It is impossible to get my eyes around early Autumn. Try as I may, I can’t sink the beauty of it in me. It remains buoyant and bobbing and gold. Blatant. But the trees are undressing. I am voyeur. October is busy at prayer and wants me to know it. I can’t afford its light. I stand at the window saying someday. I’m all for the black stick sky and the grey. Weeks of whirling clocks and filing papers and dust. Weeks of air. And now for the grave and awkward mask again, the absurd flippers. Our Sudden Museum is out at presses. I’m taking stock of Severance. And I’m only just down the road of Man Carrying a Corpse. Winter and Spring I’m into the currents and will forget if I’m lucky: how to breathe. I will bloom late spring with two new books-to-be. Twice this month I’ll step into poems before an audience. As into an old boat. Into current and throat. To wear the worn song. Day into day now to tighten eyes and tongue. To breathe. To pin myself spread winged to the hours. I’ve been too much in the world and the light and it hurts. Time to hang a sign in my eyes. No visitors. Now to take to the stairs with a lamp. To do what I am here for. As always good night.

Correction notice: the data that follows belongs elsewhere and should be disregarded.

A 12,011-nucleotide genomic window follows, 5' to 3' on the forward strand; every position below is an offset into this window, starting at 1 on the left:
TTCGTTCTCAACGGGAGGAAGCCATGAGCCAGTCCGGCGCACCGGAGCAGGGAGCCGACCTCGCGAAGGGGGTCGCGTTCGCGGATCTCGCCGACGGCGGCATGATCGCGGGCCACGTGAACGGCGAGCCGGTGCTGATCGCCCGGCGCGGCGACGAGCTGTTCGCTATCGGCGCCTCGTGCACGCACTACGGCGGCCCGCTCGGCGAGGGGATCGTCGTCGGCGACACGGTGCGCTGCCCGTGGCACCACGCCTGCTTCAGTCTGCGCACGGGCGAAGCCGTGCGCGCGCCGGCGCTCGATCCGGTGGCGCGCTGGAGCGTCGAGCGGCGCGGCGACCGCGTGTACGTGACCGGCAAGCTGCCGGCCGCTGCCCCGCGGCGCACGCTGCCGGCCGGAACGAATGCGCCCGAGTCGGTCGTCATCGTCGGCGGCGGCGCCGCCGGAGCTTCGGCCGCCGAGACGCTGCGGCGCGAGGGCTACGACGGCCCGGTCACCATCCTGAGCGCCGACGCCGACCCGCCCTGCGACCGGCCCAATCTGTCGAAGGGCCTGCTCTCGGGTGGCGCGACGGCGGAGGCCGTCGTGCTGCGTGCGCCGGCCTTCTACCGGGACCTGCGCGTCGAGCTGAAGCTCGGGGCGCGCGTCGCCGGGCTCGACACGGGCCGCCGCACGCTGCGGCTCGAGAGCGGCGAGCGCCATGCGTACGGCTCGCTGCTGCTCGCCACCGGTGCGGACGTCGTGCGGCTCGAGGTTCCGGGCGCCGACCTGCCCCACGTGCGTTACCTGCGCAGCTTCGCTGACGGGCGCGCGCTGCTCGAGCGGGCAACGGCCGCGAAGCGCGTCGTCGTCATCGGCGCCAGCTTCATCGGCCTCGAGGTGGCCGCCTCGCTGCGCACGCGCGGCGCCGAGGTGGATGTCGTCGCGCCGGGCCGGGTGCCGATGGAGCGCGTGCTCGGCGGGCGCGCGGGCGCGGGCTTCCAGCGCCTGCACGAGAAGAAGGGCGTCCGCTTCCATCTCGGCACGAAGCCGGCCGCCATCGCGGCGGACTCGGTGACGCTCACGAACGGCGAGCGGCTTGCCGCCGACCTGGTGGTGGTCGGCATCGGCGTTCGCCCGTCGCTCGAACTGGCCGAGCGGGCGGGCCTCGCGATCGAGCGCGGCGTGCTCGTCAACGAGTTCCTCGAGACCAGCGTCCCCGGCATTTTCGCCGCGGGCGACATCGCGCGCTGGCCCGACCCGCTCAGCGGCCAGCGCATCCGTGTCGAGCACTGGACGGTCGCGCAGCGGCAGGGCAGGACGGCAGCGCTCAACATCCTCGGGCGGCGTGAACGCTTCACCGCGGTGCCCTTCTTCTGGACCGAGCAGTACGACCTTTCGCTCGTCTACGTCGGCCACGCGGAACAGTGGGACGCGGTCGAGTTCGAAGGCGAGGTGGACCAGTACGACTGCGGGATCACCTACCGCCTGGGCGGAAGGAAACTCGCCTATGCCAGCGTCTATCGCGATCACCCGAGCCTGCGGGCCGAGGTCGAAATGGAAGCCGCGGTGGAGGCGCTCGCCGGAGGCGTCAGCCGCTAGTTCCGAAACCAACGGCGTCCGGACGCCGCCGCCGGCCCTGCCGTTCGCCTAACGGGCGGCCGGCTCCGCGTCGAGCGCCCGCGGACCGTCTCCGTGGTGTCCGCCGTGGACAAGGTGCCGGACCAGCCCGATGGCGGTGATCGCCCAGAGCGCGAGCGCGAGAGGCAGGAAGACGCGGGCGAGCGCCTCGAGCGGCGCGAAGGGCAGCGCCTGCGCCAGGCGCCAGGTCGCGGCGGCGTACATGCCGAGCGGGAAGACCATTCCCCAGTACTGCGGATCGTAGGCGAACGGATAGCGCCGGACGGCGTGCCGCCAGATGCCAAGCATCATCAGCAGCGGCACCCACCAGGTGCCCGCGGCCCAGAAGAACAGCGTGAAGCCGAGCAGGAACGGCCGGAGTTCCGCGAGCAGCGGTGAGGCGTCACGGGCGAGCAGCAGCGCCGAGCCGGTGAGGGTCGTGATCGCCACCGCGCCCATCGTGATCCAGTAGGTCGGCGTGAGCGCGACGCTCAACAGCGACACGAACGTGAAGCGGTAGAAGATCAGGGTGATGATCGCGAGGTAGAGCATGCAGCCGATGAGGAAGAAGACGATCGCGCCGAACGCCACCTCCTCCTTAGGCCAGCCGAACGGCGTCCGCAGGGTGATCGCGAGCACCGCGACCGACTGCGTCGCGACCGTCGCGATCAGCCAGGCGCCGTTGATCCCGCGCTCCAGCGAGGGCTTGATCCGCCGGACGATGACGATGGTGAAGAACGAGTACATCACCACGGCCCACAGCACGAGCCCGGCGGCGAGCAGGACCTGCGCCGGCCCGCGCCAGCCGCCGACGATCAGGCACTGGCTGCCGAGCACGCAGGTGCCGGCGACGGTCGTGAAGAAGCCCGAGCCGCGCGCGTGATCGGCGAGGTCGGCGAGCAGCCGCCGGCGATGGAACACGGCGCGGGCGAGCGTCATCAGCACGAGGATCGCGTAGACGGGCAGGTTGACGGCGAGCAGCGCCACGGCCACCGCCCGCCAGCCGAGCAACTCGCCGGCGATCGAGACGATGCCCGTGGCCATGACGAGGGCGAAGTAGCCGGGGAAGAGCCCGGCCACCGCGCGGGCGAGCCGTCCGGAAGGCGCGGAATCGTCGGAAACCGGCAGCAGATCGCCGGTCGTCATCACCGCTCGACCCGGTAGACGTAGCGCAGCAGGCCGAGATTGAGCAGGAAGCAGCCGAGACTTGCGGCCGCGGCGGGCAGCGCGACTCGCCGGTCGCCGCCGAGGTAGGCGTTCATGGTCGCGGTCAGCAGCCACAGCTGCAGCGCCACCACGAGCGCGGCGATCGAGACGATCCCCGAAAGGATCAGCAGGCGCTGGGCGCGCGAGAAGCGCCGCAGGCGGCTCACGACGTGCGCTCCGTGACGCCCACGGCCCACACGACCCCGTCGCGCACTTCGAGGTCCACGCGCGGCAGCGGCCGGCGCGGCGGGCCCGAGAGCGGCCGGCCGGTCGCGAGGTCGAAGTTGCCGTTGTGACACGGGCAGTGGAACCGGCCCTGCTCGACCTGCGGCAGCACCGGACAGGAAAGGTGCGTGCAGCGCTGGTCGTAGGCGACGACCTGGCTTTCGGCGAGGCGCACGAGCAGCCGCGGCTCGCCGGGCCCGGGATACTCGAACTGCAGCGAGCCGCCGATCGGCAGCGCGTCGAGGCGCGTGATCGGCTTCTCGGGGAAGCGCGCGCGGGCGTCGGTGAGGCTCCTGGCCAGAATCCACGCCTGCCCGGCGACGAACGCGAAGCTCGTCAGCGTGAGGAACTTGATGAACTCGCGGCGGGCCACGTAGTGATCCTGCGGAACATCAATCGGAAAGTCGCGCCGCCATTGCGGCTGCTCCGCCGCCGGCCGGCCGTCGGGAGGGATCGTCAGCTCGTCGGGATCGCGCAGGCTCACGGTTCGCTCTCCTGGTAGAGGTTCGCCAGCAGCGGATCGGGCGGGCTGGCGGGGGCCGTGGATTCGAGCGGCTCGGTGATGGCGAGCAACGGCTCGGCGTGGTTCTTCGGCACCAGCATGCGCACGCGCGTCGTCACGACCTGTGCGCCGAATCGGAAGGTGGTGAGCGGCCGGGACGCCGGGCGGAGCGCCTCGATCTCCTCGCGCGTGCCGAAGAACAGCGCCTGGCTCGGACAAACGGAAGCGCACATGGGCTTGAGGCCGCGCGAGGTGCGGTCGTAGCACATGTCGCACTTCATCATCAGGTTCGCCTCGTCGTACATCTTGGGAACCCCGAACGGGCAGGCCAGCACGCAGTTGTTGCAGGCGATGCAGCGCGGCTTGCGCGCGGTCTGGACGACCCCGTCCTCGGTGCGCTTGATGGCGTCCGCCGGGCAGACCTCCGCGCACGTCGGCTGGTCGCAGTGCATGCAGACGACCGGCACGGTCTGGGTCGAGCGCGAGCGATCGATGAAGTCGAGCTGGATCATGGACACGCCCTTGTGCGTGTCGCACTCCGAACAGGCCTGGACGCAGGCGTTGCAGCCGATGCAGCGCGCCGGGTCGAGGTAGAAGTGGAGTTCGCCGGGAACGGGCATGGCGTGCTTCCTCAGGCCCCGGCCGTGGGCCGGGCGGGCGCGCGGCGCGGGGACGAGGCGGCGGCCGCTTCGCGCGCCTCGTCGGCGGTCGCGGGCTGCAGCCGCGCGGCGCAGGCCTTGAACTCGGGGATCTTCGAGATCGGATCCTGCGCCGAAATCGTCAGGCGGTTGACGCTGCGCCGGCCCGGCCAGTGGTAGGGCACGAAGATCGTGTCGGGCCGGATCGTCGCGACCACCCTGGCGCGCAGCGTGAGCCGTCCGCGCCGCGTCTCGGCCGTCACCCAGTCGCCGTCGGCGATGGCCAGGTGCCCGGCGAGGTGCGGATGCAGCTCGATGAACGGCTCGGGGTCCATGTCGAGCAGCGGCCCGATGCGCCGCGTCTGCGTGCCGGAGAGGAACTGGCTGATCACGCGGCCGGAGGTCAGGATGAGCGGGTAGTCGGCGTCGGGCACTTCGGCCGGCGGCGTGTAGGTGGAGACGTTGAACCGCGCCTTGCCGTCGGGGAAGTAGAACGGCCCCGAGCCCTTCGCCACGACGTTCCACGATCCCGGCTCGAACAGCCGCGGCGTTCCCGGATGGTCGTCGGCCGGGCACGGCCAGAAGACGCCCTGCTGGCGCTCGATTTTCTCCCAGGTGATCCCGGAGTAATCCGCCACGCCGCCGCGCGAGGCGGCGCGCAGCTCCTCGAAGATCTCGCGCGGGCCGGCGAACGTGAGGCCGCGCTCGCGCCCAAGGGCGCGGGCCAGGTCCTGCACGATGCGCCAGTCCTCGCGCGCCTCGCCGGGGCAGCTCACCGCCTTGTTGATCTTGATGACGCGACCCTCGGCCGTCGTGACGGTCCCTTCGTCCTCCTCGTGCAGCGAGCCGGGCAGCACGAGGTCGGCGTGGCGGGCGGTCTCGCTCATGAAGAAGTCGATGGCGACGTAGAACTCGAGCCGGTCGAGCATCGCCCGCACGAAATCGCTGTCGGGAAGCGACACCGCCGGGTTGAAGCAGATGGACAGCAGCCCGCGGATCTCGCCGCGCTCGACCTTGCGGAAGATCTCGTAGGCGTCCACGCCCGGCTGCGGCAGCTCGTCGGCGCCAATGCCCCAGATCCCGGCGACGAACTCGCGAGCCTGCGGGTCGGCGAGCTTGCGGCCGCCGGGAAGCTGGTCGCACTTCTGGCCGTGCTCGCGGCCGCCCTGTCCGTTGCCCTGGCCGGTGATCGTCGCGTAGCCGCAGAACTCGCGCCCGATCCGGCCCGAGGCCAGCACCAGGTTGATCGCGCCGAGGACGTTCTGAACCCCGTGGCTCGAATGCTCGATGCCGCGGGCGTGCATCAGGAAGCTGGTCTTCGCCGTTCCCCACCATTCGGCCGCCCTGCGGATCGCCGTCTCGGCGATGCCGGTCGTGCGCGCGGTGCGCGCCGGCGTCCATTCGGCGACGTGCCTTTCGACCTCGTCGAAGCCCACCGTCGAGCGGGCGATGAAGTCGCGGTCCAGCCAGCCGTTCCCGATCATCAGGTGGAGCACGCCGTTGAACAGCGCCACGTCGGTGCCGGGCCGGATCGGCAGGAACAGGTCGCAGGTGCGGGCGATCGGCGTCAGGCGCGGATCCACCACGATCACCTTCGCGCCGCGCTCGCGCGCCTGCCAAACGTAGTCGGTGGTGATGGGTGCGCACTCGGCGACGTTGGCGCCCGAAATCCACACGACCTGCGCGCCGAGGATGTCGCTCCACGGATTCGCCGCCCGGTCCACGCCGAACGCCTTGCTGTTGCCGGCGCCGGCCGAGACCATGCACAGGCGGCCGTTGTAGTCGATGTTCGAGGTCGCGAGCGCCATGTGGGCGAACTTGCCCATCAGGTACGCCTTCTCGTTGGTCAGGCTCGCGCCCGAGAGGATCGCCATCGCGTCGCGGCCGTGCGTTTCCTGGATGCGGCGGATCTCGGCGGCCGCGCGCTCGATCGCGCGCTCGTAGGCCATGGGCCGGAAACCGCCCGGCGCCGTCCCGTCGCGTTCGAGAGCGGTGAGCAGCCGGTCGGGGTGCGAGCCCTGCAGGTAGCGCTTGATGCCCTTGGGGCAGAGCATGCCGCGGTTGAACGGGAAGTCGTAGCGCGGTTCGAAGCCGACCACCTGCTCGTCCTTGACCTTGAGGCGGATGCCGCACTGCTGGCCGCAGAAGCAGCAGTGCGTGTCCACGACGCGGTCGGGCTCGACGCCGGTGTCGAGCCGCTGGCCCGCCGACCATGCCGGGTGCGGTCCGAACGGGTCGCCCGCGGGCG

Published by Robert Fanning, poet
Robert Fanning is the author of four full-length books of poetry: Severance (Salmon Press, 2019), Our Sudden Museum (Salmon Press, 2017), American Prophet (Marick Press, 2009), and The Seed Thieves (Marick Press, 2006) as well as two chapbooks: Sheet Music (Three Bee Press, 2015) and Old Bright Wheel (Ledge Press Poetry Award 2003). His poems have appeared in Poetry, Ploughshares, Shenandoah, The Atlanta Review, and other journals. A graduate of the University of Michigan and Sarah Lawrence College, he is an Associate Professor of Creative Writing at Central Michigan University. View all posts by Robert Fanning, poet